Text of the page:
He went to look. One side door was smashed beyond use; the other was intact, but by itself too small. The board beneath the seat was splintered.
"Will this do?"
Jack turned to see Boadicea pointing at the rear of the phaeton. Joining her, he examined the long, slightly curved backing board jarred loose at one end but otherwise intact. "Stand back."
Of course, she didn't move; arms crossed, she watched while he got a firm grip, yanked the board loose, then pried it free.
He resisted the urge to see if her toe was tapping.
He carried the board to the unconscious man; she followed at his heels. Together, with no need for instructions, they lifted the man onto the board. Boadicea set down the man's legs, turned and disappeared behind the phaeton. A second later she reappeared lugging a traveling bag.
She dropped it beside the man, and bent to open it. "He's sure to have more cravats. We can tie him to the board with them."
Without bothering to nod - she wasn't looking at him - Jack left her and went to fetch the bay. When he returned, she was securing their patient to the improvised stretcher with a pair of cravats. "That should hold him."
Jack checked her knots; they were perfectly serviceable. Bending, he looped the long reins around and over their patient, and under the cravats.
She watched his every move; when he tied off the last rein, she nodded in regal approval. "Good." She dusted off her skirts, placed the man's bag on the board at his feet, then waved down the road. "The Manor's less than a quarter of a mile."
About a quarter of a mile, most of it the long drive. Fetching Challenger, Jack hoped Griggs and his butler Howlett had kept the drive in good repair.
Leading Challenger, he fell in beside Boadicea, who was coaxing the bay forward in an even, steady walk. The reins pulled taut; their stretcher eased into the lane, riding the dry, reasonably even surface smoothly enough.
Satisfied they'd done all they could for the injured man, Jack turned his attention to his companion. No hat, no gloves. She had to live close. "Do you live hereabouts?"
She waved to the left. "At the rectory."
Jack frowned. "James Altwood used to be rector there."
"He still is."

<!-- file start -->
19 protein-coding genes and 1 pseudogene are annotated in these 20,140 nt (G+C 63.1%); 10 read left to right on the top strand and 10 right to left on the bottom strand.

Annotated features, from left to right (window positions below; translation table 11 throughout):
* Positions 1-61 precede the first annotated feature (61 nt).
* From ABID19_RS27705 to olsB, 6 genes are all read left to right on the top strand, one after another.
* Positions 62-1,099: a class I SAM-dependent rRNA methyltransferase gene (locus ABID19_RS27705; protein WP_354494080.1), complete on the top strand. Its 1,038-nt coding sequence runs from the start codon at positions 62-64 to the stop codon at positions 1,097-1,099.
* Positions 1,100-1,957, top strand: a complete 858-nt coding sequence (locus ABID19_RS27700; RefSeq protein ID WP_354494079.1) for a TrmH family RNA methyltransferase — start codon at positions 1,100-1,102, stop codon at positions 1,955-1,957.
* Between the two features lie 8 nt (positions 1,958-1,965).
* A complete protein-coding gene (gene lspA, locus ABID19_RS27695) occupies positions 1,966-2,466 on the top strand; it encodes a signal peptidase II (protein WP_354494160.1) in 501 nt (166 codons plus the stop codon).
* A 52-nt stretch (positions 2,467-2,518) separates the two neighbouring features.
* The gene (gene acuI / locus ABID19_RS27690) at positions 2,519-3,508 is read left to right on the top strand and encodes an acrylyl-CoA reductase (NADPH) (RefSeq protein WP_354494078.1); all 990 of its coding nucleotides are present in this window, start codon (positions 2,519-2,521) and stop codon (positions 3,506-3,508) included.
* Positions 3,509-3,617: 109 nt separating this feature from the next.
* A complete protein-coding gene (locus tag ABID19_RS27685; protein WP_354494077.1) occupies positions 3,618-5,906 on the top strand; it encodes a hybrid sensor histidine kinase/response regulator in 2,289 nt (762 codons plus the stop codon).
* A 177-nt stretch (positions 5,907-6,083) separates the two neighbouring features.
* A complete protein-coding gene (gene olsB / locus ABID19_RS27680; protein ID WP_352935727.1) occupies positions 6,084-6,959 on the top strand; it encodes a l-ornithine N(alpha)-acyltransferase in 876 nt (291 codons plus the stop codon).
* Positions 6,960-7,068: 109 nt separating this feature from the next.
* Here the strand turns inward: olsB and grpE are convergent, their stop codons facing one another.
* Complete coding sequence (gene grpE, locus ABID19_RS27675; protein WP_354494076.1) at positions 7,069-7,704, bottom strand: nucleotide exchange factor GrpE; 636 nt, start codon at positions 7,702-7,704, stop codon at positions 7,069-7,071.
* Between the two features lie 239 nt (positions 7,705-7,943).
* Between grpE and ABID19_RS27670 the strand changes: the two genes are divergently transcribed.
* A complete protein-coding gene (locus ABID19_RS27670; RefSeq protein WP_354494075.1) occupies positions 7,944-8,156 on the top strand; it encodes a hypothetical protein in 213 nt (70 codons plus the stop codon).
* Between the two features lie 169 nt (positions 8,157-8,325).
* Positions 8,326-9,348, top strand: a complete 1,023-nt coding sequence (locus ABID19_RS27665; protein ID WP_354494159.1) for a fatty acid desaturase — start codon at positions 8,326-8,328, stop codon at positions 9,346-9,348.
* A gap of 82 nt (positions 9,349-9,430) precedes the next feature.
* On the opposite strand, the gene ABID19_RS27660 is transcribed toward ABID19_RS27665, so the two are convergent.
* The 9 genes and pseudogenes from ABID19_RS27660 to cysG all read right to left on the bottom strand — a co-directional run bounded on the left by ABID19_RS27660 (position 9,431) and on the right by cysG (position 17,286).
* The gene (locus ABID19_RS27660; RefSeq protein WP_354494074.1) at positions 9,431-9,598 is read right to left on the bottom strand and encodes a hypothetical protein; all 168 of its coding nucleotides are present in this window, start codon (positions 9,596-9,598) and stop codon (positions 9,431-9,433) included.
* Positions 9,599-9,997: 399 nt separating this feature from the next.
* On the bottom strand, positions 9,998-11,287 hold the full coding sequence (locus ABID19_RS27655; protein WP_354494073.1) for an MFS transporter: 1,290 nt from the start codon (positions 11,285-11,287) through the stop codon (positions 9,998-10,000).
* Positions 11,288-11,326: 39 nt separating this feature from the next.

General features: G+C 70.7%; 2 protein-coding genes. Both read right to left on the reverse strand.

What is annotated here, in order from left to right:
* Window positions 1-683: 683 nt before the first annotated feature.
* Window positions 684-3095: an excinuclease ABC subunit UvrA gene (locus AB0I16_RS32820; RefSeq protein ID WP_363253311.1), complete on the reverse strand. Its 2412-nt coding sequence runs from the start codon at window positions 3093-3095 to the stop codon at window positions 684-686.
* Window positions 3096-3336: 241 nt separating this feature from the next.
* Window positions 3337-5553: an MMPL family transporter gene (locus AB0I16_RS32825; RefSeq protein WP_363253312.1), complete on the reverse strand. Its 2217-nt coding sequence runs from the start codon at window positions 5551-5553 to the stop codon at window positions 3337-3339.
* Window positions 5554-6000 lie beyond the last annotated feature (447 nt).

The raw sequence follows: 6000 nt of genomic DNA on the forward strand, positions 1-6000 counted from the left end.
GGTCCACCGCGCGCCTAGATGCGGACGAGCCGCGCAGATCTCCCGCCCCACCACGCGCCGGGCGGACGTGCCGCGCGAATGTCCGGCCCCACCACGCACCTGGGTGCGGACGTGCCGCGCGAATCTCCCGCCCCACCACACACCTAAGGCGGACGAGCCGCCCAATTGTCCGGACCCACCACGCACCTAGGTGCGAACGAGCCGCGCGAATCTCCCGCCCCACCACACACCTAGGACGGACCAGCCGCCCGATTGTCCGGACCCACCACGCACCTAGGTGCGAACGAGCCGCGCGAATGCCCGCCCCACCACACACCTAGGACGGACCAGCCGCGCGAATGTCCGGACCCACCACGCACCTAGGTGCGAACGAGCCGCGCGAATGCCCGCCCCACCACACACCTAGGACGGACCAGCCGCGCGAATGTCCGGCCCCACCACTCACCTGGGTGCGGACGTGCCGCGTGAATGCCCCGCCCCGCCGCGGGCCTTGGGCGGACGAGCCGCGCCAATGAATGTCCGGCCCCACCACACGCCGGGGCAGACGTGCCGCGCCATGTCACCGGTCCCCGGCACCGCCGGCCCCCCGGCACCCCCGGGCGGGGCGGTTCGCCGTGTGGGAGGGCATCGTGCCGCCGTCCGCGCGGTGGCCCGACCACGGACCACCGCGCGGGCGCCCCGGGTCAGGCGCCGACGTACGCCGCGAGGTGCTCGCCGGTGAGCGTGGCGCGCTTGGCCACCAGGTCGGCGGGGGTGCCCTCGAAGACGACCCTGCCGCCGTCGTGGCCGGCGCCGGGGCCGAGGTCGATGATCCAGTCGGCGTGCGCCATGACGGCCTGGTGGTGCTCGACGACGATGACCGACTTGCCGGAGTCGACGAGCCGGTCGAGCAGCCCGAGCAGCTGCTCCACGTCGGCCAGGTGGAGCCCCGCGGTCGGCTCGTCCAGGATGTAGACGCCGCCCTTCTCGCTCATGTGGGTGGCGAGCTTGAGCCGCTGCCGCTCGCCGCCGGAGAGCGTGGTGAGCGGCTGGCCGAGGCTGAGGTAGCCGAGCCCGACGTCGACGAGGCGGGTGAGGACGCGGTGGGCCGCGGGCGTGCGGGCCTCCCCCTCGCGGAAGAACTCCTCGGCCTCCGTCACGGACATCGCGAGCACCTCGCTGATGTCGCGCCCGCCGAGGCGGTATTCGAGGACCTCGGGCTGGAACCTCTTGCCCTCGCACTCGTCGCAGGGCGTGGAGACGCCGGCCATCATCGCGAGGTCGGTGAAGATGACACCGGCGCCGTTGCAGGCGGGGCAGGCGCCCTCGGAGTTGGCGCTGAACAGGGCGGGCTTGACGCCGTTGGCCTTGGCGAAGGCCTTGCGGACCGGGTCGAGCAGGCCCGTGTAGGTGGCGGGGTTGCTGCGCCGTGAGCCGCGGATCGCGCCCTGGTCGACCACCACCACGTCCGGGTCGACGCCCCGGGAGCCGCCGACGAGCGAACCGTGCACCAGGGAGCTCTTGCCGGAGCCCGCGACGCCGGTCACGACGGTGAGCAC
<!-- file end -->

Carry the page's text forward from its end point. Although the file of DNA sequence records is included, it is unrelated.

Jack remembered her hands. No ring, no hint she'd ever worn one. He waited for her to elaborate. She didn't.
After a few moments, he asked, "How did you come to be in the road?"
She glanced at him; her eyes were very dark brown, even darker than her hair. "I was in the field mushrooming." Again she waved to the left. "There's an old oak on a knoll - there's always mushrooms there."
Jack knew of it.
"I heard the accident, dropped my basket and came racing down." She reached a hand to her hair, grimaced. "My hat fell off somewhere."
She didn't seem overly perturbed.
A second later, she slanted him a glance. "Where are you headed?"
He looked ahead, and said nothing more. He felt her gaze, felt it sharpen, but, hiding a grim grin, refused to meet it. Two could play at withholding information.
They walked on through the glorious morning in silence. A strange silence - contained, controlled, assured. She, it seemed, was no more susceptible than he to the intimidation many felt when subjected to silence.
He should, of course, introduce himself, but she'd volunteered his house; telling her who he was might embarrass her, although somehow he doubted it would. He wasn't playing by the social rules because...she was different.
And he wanted to knock her off her regal perch.
The wrought-iron gates of the Manor appeared on their right, flanked by oaks that had been ancient when Jack was born. As usual, the gates were propped wide. Together, he and Boadicea guided the bay in a wide arc, towing the stretcher smoothly through the turn and onto the long, rising drive.
Jack looked around as they walked on. Most of the fields within a mile were his, but these acres, the stretch between the drive and the rushing stream, a tributary of the Frome, and the gardens around the house, played host to most of his childhood memories.
They crested a rise and the house came into view. Lifting his head, he scanned the façade; everything was in excellent repair, yet it was the simple solidity of the house and its welcoming ambiance that reached out, and closed about his heart.
He was aware Boadicea was watching him; he could feel her gaze, uninhibitedly curious.
"Are you expected?" she asked.
From the corner of his eye, he caught her narrow-eyed glance, then she looked ahead and lengthened her stride, leaving him leading both horses.
He let her go ahead; striding up to the portico she tugged the bell. Halting the horses in the forecourt, he waited.
Howlett opened the door. He immediately bowed. "Lady Clarice."
Then Howlett saw him. The smile that broke across his butler's face was a welcome all on its own. "My lord! Welcome home!"
Boadicea stepped back, slowly turning to face him.
Howlett rushed out, then realized and turned back to call to the footman, Adam, who'd poked his head around the door. "Go and tell Griggs and Mrs. Connimore! His lordship's back!"
Jack smiled at Adam, who grinned and bobbed his head before racing back into the house. Howlett bowed, beaming, before him; Jack thumped him on the shoulder and asked if all was well. Howlett assured him all was. Then gravel crunching beneath a lumbering gait heralded the arrival of Crabthorpe, the head stableman, known to all as Crawler. Rounding the house, he saw Jack, and his face split.